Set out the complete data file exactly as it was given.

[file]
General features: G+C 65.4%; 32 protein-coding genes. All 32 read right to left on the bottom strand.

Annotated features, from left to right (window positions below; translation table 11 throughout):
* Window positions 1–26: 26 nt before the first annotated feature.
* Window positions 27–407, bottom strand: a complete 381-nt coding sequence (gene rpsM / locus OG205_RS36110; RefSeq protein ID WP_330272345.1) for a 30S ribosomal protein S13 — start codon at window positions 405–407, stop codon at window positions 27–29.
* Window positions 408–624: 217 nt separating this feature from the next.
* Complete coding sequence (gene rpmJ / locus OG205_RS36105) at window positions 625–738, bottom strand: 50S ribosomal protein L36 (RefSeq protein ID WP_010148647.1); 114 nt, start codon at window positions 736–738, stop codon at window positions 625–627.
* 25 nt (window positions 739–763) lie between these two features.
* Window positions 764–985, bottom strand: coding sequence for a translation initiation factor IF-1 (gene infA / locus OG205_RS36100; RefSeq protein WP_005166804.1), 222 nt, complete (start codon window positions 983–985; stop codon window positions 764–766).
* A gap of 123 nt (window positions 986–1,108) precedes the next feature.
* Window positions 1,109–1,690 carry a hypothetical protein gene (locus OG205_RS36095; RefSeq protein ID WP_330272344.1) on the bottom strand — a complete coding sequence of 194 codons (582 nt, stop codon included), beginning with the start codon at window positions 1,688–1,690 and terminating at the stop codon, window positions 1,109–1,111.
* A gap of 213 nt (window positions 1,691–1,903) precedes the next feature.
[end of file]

General features: G+C 65.4%; 32 protein-coding genes. All 32 read right to left on the bottom strand.

Annotated features, from left to right (window positions below; translation table 11 throughout):
* Window positions 1–26: 26 nt before the first annotated feature.
* Window positions 27–407, bottom strand: a complete 381-nt coding sequence (gene rpsM / locus OG205_RS36110; RefSeq protein ID WP_330272345.1) for a 30S ribosomal protein S13 — start codon at window positions 405–407, stop codon at window positions 27–29.
* Window positions 408–624: 217 nt separating this feature from the next.
* Complete coding sequence (gene rpmJ / locus OG205_RS36105) at window positions 625–738, bottom strand: 50S ribosomal protein L36 (RefSeq protein ID WP_010148647.1); 114 nt, start codon at window positions 736–738, stop codon at window positions 625–627.
* 25 nt (window positions 739–763) lie between these two features.
* Window positions 764–985, bottom strand: coding sequence for a translation initiation factor IF-1 (gene infA / locus OG205_RS36100; RefSeq protein WP_005166804.1), 222 nt, complete (start codon window positions 983–985; stop codon window positions 764–766).
* A gap of 123 nt (window positions 986–1,108) precedes the next feature.
* Window positions 1,109–1,690 carry a hypothetical protein gene (locus OG205_RS36095; RefSeq protein ID WP_330272344.1) on the bottom strand — a complete coding sequence of 194 codons (582 nt, stop codon included), beginning with the start codon at window positions 1,688–1,690 and terminating at the stop codon, window positions 1,109–1,111.
* A gap of 213 nt (window positions 1,691–1,903) precedes the next feature.